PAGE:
Identifying Squares, Revisited

May 7, 2019

Some algorithms require the ability to rapidly identify numbers such as 36 and 121 that are squares; for instance, in Fermat’s factoring algorithm, and variants derived from it, identifiying squares is the performance bottleneck of the procedure. A naive program computes the integer square root of the target number, squares it, and reports a square if it is equal to the original target:

def isqrt(n):
  if n < 1: return 0
  u, s = n, n+1
  while u < s:
    s = u
    t = s + n // s
    u = t // 2
  return s
def isSquare(n): # naive
  s = isqrt(n); return s*s == n

(We are using Python instead of Scheme for this exercise because bit-operators like & are easier to type than functions like bitwise-and.)

This is very slow because the calculation to compute the integer square root takes a long time. In a previous exercise, we looked at a method for reducing the number of integer square roots that need to be computed:

def isSquare(n): # fenderbender
  m = n & 127
  if ((m*0x8bc40d7d) & (m*0xa1e2f5d1) & 0x14020a): return False
  largeMod = n % (63*25*11*17*19*23*31)
  m = largeMod % 63
  if ((m*0x3d491df7) & (m*0xc824a9f9) & 0x10f14008): return False
  m = largeMod % 25
  if ((m*0x1929fc1b) & (m*0x4c9ea3b2) & 0x51001005): return False
  m = 0xd10d829a * (largeMod % 31) 
  if (m & (m+0x672a5354) & 0x21025115): return False
  m = largeMod % 23
  if ((m*0x7bd28629) & (m*0xe7180889) & 0xf8300): return False
  m = largeMod % 19
  if ((m*0x1b8bead3) & (m*0x4d75a124) & 0x4280082b): return False
  m = largeMod % 17 
  if ((m*0x6736f323) & (m*0x9b1d499) & 0xc0000300): return False
  m = largeMod % 11 
  if ((m*0xabf1a3a7) & (m*0x2612bf93) & 0x45854000): return False
  s = isqrt(n); return s*s == n

This is wicked fast because it computes residue classes based on small primes and quickly identifies numbers that cannot possibly be a square; fenderbender eliminates the expensive square root calculation in 99.92% of cases. But all those magic numbers make the function wicked, as well as wicked fast, and it is easy to make an editing error when copying the function to a new program (you will quickly and accurately guess how I know that).

Your task is to write a program that quickly identifies squares without all the magic numbers. When you are finished, you are welcome to read or run a suggested solution, or to post your own solution or discuss the exercise in the comments below.

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3 Responses to “Identifying Squares, Revisited”

  1. Paul said

    This method is using quadratic residues for a number of modular values (each resulting in a set of allowed numbers). The speed of the method depends on how fast these sets can be accessed. In accesstimings.py the access times are measured for the different possiblillities (a set, a list, a tuple, a string, an int, a dict). The fastest methods appear to be a set or a list. The winner depends on what Python interpreter is used. In is_square.py the methods of @programmingpraxis (speeded up a little), using a set and a list are compared.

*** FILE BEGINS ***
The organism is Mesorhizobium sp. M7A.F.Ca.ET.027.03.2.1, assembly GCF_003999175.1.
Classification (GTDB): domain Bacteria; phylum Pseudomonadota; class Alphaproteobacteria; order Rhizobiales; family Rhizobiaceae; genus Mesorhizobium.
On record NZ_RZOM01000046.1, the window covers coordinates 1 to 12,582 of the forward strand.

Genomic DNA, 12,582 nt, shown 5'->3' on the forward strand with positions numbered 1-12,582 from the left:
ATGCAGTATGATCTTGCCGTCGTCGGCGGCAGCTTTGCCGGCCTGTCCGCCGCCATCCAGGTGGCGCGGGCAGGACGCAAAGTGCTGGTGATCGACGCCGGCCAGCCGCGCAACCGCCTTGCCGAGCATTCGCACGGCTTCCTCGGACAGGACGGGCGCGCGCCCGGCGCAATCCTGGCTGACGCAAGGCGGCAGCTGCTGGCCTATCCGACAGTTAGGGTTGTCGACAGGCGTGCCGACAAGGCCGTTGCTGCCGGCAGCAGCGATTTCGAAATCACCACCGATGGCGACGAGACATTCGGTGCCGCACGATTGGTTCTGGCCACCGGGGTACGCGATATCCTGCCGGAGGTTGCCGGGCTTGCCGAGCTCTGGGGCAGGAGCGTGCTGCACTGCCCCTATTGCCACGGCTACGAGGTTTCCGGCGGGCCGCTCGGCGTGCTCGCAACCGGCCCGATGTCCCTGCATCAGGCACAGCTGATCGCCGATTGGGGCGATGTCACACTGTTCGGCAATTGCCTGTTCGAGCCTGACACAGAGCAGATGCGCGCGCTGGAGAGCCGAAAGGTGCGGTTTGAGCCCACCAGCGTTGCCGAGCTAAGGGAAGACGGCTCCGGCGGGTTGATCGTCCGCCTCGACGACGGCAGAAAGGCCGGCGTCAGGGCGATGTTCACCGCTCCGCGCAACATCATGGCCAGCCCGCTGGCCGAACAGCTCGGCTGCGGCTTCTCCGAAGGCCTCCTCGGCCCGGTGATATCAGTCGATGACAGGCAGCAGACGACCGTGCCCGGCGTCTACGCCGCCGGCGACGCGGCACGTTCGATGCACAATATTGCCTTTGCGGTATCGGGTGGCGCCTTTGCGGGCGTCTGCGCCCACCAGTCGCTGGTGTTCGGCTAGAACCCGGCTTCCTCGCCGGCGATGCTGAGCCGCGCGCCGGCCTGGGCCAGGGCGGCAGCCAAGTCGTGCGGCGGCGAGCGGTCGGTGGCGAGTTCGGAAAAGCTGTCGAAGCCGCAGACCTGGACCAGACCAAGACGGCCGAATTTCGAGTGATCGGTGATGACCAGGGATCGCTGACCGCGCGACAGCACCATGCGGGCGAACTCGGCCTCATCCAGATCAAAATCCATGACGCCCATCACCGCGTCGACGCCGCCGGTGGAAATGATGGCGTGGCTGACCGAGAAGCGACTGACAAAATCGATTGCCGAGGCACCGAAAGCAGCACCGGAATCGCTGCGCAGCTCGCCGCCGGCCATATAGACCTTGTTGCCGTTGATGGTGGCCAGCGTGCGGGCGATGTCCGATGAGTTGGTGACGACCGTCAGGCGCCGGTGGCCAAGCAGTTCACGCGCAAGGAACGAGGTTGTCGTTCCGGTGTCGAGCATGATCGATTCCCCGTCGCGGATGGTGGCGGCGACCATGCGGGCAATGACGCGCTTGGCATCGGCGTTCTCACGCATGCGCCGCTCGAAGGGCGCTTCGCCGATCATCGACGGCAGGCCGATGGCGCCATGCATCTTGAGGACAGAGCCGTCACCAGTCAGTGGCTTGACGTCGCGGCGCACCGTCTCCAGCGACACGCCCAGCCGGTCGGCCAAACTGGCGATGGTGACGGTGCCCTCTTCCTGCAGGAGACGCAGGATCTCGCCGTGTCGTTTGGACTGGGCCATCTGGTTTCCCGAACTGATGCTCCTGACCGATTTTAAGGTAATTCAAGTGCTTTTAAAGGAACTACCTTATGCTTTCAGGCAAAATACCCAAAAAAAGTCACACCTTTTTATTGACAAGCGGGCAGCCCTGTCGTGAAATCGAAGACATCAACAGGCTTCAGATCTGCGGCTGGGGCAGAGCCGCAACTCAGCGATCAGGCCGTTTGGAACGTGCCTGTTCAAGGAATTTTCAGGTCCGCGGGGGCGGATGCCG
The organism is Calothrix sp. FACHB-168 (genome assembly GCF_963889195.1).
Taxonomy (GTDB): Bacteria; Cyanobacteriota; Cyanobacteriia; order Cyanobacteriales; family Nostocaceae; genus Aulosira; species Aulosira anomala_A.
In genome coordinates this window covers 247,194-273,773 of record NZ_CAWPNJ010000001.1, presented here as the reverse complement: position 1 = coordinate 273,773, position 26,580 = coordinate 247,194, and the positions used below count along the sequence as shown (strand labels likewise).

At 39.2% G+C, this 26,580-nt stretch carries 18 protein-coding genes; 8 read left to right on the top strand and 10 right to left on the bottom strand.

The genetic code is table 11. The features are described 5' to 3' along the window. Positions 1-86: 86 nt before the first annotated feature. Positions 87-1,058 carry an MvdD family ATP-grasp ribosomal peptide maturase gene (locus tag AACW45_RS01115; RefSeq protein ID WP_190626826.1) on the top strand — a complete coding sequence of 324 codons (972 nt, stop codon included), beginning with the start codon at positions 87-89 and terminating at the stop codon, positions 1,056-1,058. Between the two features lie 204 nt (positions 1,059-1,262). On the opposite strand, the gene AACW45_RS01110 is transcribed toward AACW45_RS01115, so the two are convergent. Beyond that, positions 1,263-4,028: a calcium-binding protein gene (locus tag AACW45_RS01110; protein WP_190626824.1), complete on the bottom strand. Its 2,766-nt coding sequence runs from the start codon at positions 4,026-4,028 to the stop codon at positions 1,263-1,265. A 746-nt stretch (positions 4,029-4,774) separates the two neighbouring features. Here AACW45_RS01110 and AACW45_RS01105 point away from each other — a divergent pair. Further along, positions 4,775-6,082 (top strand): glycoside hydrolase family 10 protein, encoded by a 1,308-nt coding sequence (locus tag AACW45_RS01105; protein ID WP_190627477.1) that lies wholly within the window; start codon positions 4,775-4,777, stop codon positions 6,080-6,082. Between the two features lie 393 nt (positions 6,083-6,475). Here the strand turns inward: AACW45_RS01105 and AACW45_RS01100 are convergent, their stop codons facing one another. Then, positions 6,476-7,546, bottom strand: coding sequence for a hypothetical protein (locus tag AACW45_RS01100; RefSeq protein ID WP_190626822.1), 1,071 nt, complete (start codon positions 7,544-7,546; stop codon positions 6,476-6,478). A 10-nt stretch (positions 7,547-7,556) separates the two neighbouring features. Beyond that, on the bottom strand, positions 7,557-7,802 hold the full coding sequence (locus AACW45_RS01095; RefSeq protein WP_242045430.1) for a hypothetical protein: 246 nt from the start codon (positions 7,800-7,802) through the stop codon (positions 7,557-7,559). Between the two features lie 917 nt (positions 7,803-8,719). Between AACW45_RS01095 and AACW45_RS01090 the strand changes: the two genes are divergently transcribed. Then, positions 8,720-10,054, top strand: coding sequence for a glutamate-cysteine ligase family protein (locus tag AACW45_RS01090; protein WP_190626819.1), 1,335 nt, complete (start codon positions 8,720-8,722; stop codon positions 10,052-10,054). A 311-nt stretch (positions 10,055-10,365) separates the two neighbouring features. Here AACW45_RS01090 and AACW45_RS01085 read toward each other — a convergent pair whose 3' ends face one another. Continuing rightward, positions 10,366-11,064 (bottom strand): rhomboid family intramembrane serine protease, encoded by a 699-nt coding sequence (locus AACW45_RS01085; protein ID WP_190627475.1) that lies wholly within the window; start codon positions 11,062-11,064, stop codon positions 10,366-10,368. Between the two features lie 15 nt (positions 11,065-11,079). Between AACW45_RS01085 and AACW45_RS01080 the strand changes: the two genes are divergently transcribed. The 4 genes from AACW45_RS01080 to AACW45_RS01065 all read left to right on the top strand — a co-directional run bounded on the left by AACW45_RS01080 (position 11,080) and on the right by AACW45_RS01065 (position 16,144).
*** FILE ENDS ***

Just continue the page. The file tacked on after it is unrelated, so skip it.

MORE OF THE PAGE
# Quadratic residues mod
    d64 = set((0, 1, 4, 9, 16, 17, 25, 33, 36, 41, 49, 57))
    d63 = set((0, 1, 4, 7, 9, 16, 18, 22, 25, 28, 36, 37, 43, 46, 49, 58))
    d25 = set((0, 1, 4, 6, 9, 11, 14, 16, 19, 21, 24))
    d31 = set((0, 1, 2, 4, 5, 7, 8, 9, 10, 14, 16, 18, 19, 20, 25, 28))
    d23 = set((0, 1, 2, 3, 4, 6, 8, 9, 12, 13, 16, 18))
    d19 = set((0, 1, 4, 5, 6, 7, 9, 11, 16, 17))
    d17 = set((0, 1, 2, 4, 8, 9, 13, 15, 16))
    d11 = set((0, 1, 3, 4, 5, 9))
    
    def is_square(n):
        """using sets"""
        return (n % 64 in d64 and n % 63 in d63 and n % 25 in d25 and
                n % 31 in d31 and n % 23 in d23 and n % 19 in d19 and
                n % 17 in d17 and n % 11 in d11 and isqrt(n)**2 == n)
    
    a64 = [1 if i in d64 else 0 for i in range(64)]
    a63 = [1 if i in d63 else 0 for i in range(63)]
    a25 = [1 if i in d25 else 0 for i in range(25)]
    a31 = [1 if i in d31 else 0 for i in range(31)]
    a23 = [1 if i in d23 else 0 for i in range(23)]
    a19 = [1 if i in d19 else 0 for i in range(19)]
    a17 = [1 if i in d17 else 0 for i in range(17)]
    a11 = [1 if i in d11 else 0 for i in range(11)]
    
    def is_square2(n):
        """using lists"""
        return (a64[n % 64] and a63[n % 63] and a25[n % 25] and a31[n % 31] and
                a23[n % 23] and a19[n % 19] and a17[n % 17] and a11[n % 11] and
                isqrt(n)**2 == n)
    
    """
    CPython3.6
    isSquare 7.860324823604874 50  (ProgrammingPraxis)
    isSquare2 11.401496343810134 50 (fenderbender)
    is_square 5.880065683130212 50
    is_square2 6.948259140474661 50
    
    PyPy3.6
    isSquare 2.482781270044901 50
    isSquare2 4.008553688261706 50
    is_square 2.052393072482361 50
    is_square2 1.6373788325849894 50
    """
    
  2. r. clayton said

    Some solutions in Racket.

  3. Milbrae said

    @r. clayton… sorry to tell you, but your contribution is off topic and certainly belongs here: https://programmingpraxis.com/2019/05/03/three-homework-problems-4/
    Nice work though ;)

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